Nor is it an exaggeration to say that Richard John Neuhaus gave shape and definition to the figure of the specifically catholic public intellectual--even before he formally entered the Church (an event he once described as "becoming the Catholic I was.")
Another essential characteristic of a public intellectual is the gift of prescience. And Richard was prescient in more ways than one. In 1967, he warned his liberal colleagues that the banner of a 'woman's right to choose' abortion was being raised on the wrong side of the divide between liberals and conservatives. It indeed ended up on the liberal side, and Neuhaus ended up on the conservative side. And he was warning of the havoc to be unleashed upon our culture by an abortion-on-demand regime for nearly a decade before Roe vs. Wade made it a reality.
Prescient on weighty matters, Neuhaus was also prescient in his humanity and as an intense man of letters. His monthly column, "The Public Square", was a genuine well of personal enrichment for its devotees. "'The Public Square'," read the Wall Street Journal obituary, "was laced with sarcasm, idealism and the sheer joy of intellectual engagement." And how! As my friend, and Tuesday columnist for the Journal's editorial page Bret Stephens put it to me in an email, "His out-takes in First Things were must-reading: the best blog ever, before blogging existed."
Richard was also a friend of the Westchester Institute which I direct. His words of advice and guidance, as well as his wise questioning and sound critiquing were always welcome and were an important part of his contribution to our work--even though the very first time we sought out his counsel, I made the (happy) mistake of allowing Richard to do so at the restaurant of his choice, and over the bottle of Merlot of his choice. (We were on a much tighter budget back in those days.)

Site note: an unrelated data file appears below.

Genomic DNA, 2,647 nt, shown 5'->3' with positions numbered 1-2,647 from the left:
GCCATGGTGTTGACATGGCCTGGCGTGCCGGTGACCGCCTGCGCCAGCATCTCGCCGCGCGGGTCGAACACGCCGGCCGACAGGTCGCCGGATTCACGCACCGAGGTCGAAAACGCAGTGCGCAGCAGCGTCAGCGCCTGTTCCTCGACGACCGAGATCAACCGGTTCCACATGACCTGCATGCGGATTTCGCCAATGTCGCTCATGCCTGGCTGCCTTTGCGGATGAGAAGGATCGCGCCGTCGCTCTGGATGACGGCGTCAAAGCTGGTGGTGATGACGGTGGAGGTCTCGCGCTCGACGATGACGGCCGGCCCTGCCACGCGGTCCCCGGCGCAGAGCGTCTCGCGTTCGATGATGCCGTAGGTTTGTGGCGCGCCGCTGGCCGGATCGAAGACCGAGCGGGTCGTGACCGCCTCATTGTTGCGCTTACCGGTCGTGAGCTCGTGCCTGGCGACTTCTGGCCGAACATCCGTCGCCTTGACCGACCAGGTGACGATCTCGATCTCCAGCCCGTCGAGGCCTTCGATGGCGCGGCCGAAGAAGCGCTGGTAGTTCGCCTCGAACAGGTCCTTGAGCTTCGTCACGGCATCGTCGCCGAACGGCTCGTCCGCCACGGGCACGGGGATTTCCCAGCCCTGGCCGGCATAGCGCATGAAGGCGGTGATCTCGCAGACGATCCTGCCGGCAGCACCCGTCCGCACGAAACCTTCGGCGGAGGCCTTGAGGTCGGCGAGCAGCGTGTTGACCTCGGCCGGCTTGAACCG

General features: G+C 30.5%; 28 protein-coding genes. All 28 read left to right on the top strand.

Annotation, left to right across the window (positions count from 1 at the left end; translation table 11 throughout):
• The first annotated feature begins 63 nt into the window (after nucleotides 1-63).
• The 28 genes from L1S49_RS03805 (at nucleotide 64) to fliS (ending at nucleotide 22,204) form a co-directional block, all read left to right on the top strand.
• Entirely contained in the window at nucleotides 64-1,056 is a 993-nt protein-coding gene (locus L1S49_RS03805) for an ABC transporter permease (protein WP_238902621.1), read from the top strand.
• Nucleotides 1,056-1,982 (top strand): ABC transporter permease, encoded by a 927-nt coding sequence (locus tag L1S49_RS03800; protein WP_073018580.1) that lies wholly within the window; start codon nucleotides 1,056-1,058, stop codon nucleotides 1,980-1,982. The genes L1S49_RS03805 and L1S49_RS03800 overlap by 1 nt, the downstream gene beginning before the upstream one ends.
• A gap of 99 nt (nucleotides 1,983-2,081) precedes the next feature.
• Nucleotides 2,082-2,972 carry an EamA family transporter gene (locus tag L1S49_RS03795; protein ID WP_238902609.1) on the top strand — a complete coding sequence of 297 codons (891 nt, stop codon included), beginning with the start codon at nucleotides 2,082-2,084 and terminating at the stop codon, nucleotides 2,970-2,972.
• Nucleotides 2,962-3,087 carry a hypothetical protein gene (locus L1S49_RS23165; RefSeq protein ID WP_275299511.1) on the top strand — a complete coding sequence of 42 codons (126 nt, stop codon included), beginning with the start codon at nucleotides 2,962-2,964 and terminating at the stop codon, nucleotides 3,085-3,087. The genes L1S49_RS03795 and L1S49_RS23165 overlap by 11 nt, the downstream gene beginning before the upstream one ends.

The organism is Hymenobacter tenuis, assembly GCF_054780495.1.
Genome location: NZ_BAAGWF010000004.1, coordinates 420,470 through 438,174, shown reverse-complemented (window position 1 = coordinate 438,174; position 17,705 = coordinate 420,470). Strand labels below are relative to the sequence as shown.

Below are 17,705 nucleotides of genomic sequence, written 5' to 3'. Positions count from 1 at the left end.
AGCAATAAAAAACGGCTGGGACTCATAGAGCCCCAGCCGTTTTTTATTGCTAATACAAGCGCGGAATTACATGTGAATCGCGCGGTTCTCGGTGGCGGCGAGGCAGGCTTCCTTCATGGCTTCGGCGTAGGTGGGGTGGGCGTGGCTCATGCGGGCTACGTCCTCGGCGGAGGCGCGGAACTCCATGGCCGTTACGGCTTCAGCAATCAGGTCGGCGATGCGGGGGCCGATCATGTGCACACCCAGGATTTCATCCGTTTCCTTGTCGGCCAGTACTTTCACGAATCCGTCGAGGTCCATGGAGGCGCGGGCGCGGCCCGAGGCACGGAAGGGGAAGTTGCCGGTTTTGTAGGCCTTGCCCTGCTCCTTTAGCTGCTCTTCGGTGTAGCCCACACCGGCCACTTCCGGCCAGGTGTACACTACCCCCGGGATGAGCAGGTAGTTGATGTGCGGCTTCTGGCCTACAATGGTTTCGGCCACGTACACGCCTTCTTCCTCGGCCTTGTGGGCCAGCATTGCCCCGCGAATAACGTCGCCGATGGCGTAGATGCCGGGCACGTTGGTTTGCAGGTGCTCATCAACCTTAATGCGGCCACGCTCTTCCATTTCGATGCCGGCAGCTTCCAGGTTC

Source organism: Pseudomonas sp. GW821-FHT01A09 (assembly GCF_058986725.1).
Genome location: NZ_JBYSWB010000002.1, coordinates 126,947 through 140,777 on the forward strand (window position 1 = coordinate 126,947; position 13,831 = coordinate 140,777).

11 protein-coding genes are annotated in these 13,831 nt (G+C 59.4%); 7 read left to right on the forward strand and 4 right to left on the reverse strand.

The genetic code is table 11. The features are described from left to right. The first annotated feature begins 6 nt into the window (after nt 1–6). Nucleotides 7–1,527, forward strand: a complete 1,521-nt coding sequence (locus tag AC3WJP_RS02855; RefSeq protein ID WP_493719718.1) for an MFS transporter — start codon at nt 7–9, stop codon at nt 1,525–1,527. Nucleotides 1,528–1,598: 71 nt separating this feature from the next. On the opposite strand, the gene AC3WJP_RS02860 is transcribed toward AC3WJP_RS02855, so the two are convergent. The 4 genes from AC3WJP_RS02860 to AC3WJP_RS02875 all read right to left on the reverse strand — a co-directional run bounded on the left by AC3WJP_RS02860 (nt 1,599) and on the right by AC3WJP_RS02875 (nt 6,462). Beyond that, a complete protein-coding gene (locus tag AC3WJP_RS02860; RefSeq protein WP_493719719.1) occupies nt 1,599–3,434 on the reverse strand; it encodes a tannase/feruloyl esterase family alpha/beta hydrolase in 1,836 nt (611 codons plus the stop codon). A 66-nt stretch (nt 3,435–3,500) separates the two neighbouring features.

Of course, his most important contribution to our work was his friendship--and Richard was a true blue friend.
And finally, anyone who knew Richard will remember him for his humor--often couched in the most subtle and piercing sarcasm and that lovely baritone voice. I remember once, as a seminarian in Rome, offering him a ride down to the Vatican along with two other of our house guests at the seminary. As we were getting close to St. Peter's and the massive cupola came into view, Richard, feigning a deep disdain, peered through the passenger's side window and observed: "Oh... there's that church--the church that started the Protestant Reformation!" General merriment ensued.
That church, St. Peter's basilica, was, of course, for Fr. Neuhaus but a sign of the 'New Jerusalem' yet to come, a symbol pointing us homeward.
And now, Richard, we trust you are safely home. We count on your prayers for us. And we thank you for that precious testament you left us in your last column--a pledge of the man you were, the witness to truth and hope, leader, friend, mentor and man for the seasons you lived:
...Be assured that I neither fear to die nor refuse to live. If it is to die, all that has been is but a slight intimation of what is to be. If it is to live, there is much that I hope to do in the interim... Who knew that at this point in life I would be understanding, as if for the first time, the words of Paul, "When I am weak, then I am strong"? This is not a farewell. Please God, we will be pondering together the follies and splendors of the Church and the world for years to come. But maybe not...The entirety of our prayer is "Your will be done"--not as a note of resignation but of desire beyond expression. To that end, I commend myself to your intercession, and that of all the saints and angels who accompany us each step through time toward home.
Father Thomas Berg is a priest in the Archdiocese of New York and Professor of Moral Theology at St. Joseph’s Seminary (Dunwoodie).